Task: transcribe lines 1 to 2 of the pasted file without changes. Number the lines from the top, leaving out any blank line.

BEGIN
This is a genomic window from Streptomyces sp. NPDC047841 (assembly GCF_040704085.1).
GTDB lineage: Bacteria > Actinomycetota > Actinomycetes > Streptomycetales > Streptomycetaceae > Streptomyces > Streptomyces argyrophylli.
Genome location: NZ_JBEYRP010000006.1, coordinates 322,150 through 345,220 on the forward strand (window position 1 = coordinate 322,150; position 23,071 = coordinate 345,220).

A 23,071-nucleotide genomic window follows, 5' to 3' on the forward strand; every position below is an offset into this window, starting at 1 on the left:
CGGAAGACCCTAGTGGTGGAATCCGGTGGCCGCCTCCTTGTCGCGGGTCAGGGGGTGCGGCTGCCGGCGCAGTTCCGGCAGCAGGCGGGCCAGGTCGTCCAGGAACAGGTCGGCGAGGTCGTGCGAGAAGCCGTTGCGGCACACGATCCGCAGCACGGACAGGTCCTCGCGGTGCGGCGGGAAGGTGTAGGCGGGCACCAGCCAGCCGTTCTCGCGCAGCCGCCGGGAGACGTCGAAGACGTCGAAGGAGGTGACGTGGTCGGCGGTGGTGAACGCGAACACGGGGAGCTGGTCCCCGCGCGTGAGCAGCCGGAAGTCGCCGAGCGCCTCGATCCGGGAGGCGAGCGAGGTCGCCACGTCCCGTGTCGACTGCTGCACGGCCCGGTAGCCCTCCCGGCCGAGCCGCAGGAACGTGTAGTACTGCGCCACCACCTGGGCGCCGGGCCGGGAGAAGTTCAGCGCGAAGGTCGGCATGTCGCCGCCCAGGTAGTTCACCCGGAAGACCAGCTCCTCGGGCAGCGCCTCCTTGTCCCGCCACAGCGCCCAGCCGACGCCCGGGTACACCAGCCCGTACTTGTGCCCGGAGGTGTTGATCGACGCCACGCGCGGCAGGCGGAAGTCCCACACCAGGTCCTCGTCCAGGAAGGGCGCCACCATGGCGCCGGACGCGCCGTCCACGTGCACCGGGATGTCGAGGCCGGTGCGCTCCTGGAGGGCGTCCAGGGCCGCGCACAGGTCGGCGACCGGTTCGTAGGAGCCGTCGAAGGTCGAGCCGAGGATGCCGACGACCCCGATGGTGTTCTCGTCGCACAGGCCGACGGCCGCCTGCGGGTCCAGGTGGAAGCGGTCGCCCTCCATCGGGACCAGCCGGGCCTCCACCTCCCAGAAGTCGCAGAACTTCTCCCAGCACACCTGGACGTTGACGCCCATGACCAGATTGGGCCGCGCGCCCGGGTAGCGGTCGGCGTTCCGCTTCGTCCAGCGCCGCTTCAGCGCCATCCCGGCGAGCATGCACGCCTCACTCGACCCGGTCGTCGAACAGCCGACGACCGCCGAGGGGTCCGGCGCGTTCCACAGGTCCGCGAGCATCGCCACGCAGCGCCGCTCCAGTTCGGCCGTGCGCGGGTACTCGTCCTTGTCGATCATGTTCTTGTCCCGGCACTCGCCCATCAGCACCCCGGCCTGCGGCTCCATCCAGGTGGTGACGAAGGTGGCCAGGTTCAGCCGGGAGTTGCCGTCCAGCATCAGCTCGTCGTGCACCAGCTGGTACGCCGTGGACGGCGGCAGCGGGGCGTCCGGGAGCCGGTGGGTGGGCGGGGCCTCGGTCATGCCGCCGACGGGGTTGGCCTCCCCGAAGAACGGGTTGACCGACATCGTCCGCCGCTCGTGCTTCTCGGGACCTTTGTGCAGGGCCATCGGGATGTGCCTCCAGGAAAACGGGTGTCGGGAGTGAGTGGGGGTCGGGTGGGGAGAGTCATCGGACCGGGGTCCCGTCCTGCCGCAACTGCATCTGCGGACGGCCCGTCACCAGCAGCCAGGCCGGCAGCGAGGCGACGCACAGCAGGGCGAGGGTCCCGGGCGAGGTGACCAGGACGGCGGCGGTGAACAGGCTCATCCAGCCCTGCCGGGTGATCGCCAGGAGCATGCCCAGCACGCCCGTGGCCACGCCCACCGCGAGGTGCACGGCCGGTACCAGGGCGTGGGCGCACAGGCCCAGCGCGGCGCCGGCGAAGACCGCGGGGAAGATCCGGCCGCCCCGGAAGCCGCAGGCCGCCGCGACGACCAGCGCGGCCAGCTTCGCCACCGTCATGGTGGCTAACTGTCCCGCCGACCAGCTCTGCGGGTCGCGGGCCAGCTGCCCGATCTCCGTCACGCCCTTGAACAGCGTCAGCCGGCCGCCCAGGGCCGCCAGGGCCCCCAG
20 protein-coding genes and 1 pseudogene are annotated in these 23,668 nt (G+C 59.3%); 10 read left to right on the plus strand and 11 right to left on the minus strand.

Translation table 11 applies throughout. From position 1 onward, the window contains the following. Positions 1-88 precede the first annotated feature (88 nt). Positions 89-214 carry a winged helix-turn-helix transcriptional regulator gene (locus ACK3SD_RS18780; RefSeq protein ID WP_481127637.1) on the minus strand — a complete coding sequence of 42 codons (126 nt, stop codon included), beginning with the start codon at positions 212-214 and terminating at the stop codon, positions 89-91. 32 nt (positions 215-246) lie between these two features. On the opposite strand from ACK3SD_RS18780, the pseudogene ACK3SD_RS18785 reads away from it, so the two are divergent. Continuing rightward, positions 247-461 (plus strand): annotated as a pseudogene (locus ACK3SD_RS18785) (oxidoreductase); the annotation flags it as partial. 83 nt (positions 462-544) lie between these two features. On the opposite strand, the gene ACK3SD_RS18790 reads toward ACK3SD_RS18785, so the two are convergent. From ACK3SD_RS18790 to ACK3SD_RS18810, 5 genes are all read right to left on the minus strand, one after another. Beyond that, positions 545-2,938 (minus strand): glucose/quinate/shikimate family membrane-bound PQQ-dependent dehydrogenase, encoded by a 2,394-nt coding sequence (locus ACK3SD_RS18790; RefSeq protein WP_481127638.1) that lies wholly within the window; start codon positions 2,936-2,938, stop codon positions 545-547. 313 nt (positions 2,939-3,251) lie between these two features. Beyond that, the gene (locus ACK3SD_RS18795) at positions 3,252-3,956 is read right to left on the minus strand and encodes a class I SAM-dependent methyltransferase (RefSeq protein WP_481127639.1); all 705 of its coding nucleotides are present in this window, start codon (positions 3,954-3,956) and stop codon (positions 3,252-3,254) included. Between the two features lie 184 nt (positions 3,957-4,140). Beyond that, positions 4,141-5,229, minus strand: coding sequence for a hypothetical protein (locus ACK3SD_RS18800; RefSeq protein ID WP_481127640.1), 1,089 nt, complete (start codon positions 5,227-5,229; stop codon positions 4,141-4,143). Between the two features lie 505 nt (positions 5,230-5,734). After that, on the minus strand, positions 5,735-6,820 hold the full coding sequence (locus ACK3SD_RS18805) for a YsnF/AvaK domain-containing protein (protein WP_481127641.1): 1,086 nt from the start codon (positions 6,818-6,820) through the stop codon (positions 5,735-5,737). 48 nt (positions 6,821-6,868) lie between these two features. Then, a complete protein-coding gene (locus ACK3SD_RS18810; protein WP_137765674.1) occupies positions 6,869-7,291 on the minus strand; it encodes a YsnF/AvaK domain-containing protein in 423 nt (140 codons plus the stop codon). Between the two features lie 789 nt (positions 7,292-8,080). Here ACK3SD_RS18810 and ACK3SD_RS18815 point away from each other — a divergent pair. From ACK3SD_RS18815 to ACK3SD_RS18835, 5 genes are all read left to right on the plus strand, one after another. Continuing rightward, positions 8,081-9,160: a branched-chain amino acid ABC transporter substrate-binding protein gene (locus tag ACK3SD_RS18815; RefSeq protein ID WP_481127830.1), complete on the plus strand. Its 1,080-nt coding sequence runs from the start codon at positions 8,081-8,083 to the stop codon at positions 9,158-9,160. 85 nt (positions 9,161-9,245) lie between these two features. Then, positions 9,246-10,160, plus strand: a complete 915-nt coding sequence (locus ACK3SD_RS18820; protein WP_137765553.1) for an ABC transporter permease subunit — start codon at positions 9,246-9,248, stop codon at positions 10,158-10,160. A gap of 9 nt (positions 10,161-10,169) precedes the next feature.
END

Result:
This is a genomic window from Streptomyces sp. NPDC047841 (assembly GCF_040704085.1).
GTDB lineage: Bacteria > Actinomycetota > Actinomycetes > Streptomycetales > Streptomycetaceae > Streptomyces > Streptomyces argyrophylli.